On Tuesday, Atlanta is choosing its mayor in a runoff election that may end up giving the city its first white woman mayor ever.
The race is between Keisha Lance Bottoms and Mary Norwood. Bottoms, who is Black, has been endorsed by former mayor Andrew Young and current Mayor Kasim Reed. Norwood, who is white, has been endorsed by the last white mayor, Sam Massell, as well as Atlanta’s first female mayor, Shirley Franklin, and former City Council President Ceasar Mitchell, both of whom are Black.
Democrats have held the office of mayor in Atlanta since 1879, and Atlanta has had a Black mayor for the past 44 years. For Black voters, this has always been a source of pride, so backing a white independent, who many see as a low-key Republican, would be a difficult choice, even if the city has been hit hard by a corruption probe.
“Atlanta’s identity has been defined by having a black mayor — and not just any black mayor, but having excellent black mayors who were well-educated, civic-minded and who cared about lifting the race and building collaborations,” said Kelley Bass Jackson, former father-in-law, Maynard Jackson, was elected Atlanta’s first black mayor in 1973.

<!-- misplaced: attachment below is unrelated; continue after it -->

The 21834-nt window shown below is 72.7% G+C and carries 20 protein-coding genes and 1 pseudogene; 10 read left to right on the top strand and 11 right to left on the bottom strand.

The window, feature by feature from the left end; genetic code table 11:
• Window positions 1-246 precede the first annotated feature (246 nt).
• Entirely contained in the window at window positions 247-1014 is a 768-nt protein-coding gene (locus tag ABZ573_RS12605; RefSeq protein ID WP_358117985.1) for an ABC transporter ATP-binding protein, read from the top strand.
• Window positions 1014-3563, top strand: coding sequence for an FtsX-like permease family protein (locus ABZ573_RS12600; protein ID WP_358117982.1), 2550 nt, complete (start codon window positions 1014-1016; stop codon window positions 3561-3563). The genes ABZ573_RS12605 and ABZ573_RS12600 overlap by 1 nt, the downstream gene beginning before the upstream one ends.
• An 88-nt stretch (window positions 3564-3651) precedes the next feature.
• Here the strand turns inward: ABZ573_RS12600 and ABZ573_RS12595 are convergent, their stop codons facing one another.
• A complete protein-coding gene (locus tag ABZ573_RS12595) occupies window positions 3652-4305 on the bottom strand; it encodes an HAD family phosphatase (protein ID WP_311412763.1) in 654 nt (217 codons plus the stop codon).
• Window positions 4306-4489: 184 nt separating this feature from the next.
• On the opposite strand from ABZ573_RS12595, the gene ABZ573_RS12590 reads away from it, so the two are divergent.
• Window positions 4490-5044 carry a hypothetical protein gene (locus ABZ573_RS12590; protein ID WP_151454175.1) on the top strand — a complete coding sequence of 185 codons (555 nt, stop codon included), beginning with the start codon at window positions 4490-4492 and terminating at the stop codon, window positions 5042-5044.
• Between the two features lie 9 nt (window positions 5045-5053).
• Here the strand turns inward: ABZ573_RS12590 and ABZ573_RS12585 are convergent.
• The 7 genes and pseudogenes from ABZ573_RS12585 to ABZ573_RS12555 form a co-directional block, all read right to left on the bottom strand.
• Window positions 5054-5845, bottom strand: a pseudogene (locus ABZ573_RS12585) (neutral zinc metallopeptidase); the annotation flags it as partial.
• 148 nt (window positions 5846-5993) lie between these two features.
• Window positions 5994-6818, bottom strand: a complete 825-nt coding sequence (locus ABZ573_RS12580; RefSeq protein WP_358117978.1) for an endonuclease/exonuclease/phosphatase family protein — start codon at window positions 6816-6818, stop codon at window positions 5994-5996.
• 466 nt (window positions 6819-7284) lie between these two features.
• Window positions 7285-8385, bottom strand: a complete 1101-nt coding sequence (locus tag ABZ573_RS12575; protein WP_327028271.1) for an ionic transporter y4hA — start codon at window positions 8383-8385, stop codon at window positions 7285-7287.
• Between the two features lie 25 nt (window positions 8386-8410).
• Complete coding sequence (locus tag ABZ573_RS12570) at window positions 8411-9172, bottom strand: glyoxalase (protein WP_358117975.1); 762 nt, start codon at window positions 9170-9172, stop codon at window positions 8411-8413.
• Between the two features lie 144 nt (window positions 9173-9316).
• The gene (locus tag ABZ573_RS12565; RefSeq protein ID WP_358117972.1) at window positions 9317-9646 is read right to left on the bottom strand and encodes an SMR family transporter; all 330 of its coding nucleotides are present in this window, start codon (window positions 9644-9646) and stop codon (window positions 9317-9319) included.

But while the leadership usually has a hand-picked successor, there has been a lot of infighting in this race, leading to “so much anxiety and division among the citizens.”
It could also be the case that Reed’s endorsement is hurting Bottoms, and the election could be seen as a referendum on his run as mayor.
What’s more, Bottoms and Norwood are running in a city that is growing increasingly diverse, with a population of younger people to whom race is less of an important issue.
“Atlanta is not a city in distress,” said Emory University political scientist Andra Gillespie. “And (black voters) will still be the largest group. Whomever they prefer as candidate is going to be mayor.”